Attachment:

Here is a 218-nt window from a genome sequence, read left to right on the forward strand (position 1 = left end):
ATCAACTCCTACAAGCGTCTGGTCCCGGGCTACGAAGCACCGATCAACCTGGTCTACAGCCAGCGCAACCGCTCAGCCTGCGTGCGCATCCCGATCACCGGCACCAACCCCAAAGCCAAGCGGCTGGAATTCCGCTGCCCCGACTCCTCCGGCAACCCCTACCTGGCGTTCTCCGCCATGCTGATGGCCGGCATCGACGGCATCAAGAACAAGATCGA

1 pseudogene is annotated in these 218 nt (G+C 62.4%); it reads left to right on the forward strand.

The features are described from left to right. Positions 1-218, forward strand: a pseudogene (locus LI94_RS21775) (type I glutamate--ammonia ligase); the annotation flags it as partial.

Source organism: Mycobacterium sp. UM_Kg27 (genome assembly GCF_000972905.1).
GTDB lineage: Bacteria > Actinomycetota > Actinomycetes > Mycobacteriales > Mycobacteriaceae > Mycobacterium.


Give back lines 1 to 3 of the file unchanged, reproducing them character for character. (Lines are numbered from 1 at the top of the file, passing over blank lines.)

Here is a 218-nt window from a genome sequence, read left to right on the forward strand (position 1 = left end):
ATCAACTCCTACAAGCGTCTGGTCCCGGGCTACGAAGCACCGATCAACCTGGTCTACAGCCAGCGCAACCGCTCAGCCTGCGTGCGCATCCCGATCACCGGCACCAACCCCAAAGCCAAGCGGCTGGAATTCCGCTGCCCCGACTCCTCCGGCAACCCCTACCTGGCGTTCTCCGCCATGCTGATGGCCGGCATCGACGGCATCAAGAACAAGATCGA

1 pseudogene is annotated in these 218 nt (G+C 62.4%); it reads left to right on the forward strand.